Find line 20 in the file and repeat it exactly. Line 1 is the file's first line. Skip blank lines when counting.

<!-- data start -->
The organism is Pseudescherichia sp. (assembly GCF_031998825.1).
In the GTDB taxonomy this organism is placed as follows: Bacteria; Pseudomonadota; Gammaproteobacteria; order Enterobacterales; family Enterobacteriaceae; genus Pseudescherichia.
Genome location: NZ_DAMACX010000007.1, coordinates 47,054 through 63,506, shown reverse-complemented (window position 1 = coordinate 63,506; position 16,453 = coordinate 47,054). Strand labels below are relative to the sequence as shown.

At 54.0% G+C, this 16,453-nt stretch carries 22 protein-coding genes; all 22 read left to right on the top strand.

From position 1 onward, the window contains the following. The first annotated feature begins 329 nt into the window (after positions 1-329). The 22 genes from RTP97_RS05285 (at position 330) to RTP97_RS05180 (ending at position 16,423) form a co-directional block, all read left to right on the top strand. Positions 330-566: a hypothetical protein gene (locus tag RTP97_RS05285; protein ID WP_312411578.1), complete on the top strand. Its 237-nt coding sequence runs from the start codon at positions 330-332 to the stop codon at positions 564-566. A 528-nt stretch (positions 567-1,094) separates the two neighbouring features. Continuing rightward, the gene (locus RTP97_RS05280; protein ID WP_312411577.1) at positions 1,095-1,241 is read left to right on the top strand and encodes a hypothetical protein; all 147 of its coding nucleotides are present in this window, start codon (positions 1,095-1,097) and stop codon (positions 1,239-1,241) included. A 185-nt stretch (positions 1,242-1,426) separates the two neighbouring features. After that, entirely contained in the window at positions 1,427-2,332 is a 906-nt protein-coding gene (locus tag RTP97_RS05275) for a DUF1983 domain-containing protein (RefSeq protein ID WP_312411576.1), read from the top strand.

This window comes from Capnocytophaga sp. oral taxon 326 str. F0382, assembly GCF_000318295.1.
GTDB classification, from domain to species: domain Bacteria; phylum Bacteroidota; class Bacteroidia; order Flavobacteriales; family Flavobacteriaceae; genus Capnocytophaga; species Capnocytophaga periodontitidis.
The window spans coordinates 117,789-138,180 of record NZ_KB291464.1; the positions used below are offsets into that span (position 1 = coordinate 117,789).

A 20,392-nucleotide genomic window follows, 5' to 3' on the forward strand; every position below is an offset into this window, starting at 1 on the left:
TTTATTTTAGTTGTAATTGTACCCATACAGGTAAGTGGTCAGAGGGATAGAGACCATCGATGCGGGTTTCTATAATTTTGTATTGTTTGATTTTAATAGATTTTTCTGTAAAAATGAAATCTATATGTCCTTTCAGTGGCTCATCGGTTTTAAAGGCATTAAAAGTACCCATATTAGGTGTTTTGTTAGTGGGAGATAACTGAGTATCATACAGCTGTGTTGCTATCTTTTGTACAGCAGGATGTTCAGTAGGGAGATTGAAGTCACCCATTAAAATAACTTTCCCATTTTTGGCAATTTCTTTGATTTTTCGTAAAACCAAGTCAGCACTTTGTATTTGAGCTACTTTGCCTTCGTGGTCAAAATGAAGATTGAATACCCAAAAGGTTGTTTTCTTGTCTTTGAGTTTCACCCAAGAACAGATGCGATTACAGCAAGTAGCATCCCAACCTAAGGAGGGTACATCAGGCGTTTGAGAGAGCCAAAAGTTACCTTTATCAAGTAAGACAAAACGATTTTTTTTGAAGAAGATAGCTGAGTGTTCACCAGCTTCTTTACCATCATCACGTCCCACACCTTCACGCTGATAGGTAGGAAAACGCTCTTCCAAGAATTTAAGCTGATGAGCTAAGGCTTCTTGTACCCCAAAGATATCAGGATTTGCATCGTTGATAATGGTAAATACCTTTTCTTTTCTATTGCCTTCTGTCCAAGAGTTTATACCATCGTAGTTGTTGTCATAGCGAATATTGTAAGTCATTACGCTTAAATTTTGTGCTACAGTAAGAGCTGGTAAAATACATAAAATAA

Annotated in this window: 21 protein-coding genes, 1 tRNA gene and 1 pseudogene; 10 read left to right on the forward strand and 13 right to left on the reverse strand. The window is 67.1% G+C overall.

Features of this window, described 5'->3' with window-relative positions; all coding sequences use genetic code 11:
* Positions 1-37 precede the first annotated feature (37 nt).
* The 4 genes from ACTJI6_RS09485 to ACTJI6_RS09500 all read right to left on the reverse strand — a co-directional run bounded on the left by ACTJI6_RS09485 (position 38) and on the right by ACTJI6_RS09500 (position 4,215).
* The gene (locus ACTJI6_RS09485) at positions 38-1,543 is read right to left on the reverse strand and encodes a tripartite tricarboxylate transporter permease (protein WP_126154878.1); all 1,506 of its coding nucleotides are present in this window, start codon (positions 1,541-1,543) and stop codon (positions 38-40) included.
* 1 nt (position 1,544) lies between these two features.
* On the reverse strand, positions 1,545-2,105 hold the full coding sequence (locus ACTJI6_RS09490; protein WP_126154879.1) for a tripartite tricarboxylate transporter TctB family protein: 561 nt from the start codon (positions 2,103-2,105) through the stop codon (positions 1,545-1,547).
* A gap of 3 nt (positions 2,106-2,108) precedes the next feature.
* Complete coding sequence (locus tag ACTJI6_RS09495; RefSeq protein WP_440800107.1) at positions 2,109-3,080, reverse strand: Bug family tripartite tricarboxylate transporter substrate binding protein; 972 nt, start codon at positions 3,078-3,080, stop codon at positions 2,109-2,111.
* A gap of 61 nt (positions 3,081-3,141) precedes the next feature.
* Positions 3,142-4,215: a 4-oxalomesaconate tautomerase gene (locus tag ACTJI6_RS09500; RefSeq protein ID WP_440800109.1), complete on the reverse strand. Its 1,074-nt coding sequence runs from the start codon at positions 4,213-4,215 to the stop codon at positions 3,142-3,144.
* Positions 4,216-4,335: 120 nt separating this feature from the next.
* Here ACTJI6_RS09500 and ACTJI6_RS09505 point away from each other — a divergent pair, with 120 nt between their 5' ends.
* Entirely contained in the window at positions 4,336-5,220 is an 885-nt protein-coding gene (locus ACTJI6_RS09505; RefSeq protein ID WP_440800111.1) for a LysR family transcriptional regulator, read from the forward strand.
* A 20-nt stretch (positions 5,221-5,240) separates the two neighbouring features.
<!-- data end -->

* A gap of 61 nt (positions 3,081-3,141) precedes the next feature.